Breastfeeding – benefits, and alternatives

It is without a doubt that breastfeeding has a lot of great benefits not only for the baby but also for the mother’s health. However, according to UNICEF, in 2021, about two in five babies were breastfed by 5 months of age. Different circumstances may arise for the mother when it comes to breastfeeding.

With the ongoing pandemic, no time is more important than now to start breastfeeding your babies since it is key for the optimal growth of the mother and the baby. Building up the nutritional foundations of the baby, breast milk is known to provide the perfect mix of vitamins, protein, fat, and even antibodies to help protect your baby against short and long-term illnesses/diseases. It also has unique components such as anti-microbial, anti-inflammatory, immunoregulatory agents, and living leukocytes, all of which contribute to the developing immune system of the child. Studies have shown that breastfeeding is associated with decreased rates of Acute & Chronic pediatric disorders such as Otitis Media (ear infection), diarrheal disease, lower respiratory tract infections, Sudden infant death syndrome (SIDS), Diabetes Mellitus, Leukemia, obesity, Asthma, and Atopic Dermatitis.  

Apart from these benefits, it also provides conveniences such as:

  • Cost-effective. Breast milk is free. Spending money on formulas can be quite costly, especially when considering inflation rates rising. According to the National Health Service in England, breastfed babies are also exceptionally healthy, resulting in fewer trips to the doctor, thereby minimizing the family’s health care expenses.
  • Physical contact with your baby. Emotional connections are thoroughly built between mother and infant with continuous skin-to-skin contact with their infants through breastfeeding. 

Breastfeeding does not only lead to certain conveniences and improvements in a baby’s bodily structure and life but also benefits the mother’s health. Among the numerous benefits, some are:

  • Faster weight loss after birth due to burning extra calories to maintain the breast milk supply.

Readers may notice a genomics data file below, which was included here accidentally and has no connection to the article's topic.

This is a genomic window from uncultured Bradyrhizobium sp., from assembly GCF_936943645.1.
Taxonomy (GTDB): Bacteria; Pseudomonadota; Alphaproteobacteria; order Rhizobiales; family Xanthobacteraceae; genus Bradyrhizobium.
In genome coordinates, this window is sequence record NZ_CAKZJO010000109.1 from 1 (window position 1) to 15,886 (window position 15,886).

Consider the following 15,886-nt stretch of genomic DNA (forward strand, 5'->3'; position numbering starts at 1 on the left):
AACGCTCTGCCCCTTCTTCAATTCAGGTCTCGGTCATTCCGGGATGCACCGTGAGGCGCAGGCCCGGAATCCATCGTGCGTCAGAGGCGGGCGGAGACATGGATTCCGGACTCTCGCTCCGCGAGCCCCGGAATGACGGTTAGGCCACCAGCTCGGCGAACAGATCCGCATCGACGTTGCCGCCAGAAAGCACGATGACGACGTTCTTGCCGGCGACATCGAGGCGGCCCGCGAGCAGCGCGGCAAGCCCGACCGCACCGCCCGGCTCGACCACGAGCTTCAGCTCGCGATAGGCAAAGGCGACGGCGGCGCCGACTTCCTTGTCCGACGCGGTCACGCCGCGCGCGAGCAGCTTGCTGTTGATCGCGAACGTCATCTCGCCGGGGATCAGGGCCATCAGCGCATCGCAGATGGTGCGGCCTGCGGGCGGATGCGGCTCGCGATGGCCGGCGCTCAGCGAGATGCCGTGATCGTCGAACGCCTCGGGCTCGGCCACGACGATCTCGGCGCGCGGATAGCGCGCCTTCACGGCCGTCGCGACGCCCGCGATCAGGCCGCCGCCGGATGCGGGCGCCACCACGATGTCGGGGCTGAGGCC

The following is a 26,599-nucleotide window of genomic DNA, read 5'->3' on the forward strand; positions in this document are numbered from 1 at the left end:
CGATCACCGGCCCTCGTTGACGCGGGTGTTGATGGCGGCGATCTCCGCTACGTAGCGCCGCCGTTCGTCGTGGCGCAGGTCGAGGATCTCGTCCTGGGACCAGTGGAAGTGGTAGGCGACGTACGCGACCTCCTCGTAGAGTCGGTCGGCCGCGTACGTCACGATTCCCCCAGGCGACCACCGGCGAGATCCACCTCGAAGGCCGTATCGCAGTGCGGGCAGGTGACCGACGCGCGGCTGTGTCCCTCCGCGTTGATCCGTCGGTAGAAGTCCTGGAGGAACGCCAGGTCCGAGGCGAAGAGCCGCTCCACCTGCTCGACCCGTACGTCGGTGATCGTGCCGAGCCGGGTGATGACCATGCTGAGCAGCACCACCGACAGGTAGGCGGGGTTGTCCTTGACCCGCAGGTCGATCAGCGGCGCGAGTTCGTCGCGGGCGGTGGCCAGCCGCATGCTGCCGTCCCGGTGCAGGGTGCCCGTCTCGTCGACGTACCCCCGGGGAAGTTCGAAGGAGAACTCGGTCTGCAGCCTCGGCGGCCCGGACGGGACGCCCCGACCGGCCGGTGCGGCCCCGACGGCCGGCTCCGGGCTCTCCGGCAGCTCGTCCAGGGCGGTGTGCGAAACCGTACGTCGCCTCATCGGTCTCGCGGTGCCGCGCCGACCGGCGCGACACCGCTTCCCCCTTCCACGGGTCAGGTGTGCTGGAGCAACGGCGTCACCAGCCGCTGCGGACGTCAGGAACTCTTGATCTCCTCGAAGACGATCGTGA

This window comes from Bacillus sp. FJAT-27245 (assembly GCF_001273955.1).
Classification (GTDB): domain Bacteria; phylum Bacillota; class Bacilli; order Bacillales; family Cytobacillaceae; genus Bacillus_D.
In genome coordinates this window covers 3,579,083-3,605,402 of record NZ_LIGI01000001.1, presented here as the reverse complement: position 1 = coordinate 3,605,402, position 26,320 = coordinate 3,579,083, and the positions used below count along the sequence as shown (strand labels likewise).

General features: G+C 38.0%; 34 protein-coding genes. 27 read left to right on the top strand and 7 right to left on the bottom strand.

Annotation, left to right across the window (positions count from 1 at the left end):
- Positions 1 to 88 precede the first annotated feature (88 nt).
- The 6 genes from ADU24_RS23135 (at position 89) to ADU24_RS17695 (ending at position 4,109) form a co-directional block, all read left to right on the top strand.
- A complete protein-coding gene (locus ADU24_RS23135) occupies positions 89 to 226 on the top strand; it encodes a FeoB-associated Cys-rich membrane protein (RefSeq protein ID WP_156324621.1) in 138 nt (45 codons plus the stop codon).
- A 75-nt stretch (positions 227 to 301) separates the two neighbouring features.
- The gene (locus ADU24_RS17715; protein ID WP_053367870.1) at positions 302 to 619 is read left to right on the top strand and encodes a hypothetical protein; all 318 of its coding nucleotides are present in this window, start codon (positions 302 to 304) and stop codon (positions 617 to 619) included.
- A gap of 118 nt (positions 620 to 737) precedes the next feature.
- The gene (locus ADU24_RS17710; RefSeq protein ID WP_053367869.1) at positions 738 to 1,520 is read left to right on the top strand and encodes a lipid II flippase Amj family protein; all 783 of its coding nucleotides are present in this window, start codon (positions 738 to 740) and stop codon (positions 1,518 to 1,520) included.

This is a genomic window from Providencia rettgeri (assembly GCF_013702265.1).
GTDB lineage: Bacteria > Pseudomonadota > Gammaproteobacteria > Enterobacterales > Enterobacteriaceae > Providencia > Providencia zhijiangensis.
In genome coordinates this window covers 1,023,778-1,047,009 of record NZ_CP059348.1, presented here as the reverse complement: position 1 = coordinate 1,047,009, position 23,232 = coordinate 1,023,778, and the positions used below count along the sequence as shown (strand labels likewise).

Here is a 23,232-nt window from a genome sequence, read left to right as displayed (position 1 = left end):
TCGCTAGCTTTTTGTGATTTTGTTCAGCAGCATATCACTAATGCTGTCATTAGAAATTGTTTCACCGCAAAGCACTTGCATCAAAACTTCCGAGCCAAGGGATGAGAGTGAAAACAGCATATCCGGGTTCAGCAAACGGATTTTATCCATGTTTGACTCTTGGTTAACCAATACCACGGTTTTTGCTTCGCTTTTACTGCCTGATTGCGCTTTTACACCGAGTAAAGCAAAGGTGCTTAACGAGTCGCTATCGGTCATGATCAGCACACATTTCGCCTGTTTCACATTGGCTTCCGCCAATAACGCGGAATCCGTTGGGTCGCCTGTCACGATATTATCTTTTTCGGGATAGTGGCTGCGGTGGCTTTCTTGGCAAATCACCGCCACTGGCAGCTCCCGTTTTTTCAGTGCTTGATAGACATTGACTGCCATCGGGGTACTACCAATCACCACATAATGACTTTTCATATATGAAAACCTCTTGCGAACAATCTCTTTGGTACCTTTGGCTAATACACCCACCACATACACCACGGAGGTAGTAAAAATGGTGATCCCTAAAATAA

• Decreases the risk of breast, ovarian & endometrial cancer; type 2 Diabetes Mellitus, and Hypertension.
  • Lessens the chance of the mother being anemic.
  • Brings a more positive mood, as breastfeeding lessens the risk of postpartum depression and produces the naturally soothing hormones (oxytocin and prolactin) that promote stress reduction.

It is still possible for some mothers to not be able to breastfeed due to low breast milk supply, intake of contraindicated medicine, substance abuse, and infectious diseases. Here are the alternatives mothers can lean on when facing such circumstances:

Perform breast pumping –  If direct latching/breastfeeding is contraindicated or not possible, expressing the breast milk, either manually or using an electric pump, may be done. This should be stored in the freezer in a sealed and properly labeled container (with the date and time of extraction). The milk is thawed prior to use and can then be given to the infant via a feeding bottle.

Visiting a Milk Bank – For mothers who do have not enough supply of breastmilk to sustain their infants, especially those with the indicated need for it, milk can be obtained from milk banks provided they have the necessary prescription from the infant’s attending Pediatrician. Milk from these banks is safe as donor mothers undergo rigid screening and the milk collected goes through a pasteurization process.

Using Infant Formulas – Infant formulas are another stable alternative as these have gone through thorough testing and are required to pass certain levels of nutritional value and quality checking. However, the benefit it provides is still not as optimal as the health benefits of breastmilk.

You and your baby’s health will always be the top priority. Should you have any health concerns for you and your baby, do not hesitate to call Medgate to consult with our pediatricians on board.